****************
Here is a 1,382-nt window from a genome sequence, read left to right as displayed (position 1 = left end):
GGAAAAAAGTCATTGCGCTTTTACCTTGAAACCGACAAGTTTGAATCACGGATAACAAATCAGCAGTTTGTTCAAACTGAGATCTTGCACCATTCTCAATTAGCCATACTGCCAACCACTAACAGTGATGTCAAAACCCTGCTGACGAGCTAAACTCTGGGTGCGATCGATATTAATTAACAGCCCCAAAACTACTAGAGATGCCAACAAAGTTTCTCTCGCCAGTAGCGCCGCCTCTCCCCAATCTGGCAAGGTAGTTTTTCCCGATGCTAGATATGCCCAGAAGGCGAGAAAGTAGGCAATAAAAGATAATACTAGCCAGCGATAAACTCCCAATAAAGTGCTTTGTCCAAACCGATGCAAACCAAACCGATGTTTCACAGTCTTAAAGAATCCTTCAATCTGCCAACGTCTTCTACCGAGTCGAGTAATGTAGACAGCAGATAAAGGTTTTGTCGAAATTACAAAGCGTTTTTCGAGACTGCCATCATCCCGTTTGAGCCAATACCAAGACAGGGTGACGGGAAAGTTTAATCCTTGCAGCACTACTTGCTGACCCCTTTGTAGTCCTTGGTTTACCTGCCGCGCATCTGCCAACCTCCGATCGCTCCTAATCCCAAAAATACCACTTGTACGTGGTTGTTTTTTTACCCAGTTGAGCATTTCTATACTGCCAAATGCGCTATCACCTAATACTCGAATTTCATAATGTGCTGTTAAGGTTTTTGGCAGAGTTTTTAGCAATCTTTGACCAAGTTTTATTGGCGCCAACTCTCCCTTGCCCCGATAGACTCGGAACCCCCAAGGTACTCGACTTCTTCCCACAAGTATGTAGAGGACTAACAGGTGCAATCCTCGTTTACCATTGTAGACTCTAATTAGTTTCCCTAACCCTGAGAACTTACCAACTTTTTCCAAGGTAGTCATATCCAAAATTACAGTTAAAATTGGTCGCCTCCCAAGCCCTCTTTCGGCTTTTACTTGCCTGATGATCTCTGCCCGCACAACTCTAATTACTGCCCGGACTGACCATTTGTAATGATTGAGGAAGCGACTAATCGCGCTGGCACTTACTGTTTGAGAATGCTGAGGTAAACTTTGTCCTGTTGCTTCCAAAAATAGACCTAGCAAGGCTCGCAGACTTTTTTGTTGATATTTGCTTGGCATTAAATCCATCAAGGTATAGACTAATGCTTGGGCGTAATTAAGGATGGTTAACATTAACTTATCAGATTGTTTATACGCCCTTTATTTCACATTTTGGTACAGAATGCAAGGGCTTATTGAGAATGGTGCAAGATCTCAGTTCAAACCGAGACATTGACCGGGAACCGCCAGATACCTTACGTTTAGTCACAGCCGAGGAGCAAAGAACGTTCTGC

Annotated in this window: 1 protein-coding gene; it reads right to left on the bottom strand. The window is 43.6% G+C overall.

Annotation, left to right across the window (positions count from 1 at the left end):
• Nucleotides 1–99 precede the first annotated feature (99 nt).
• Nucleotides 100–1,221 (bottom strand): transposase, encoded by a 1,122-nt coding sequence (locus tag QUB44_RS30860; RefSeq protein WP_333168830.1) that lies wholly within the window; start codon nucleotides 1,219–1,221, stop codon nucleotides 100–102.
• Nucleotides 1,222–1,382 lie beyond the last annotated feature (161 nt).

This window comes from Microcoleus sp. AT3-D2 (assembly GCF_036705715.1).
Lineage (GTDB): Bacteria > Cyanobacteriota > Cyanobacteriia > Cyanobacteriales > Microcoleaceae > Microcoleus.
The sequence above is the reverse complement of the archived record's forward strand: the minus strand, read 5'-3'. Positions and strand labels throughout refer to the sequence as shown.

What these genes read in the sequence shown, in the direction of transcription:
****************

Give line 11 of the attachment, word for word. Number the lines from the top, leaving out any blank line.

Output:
What these genes read in the sequence shown, in the direction of transcription: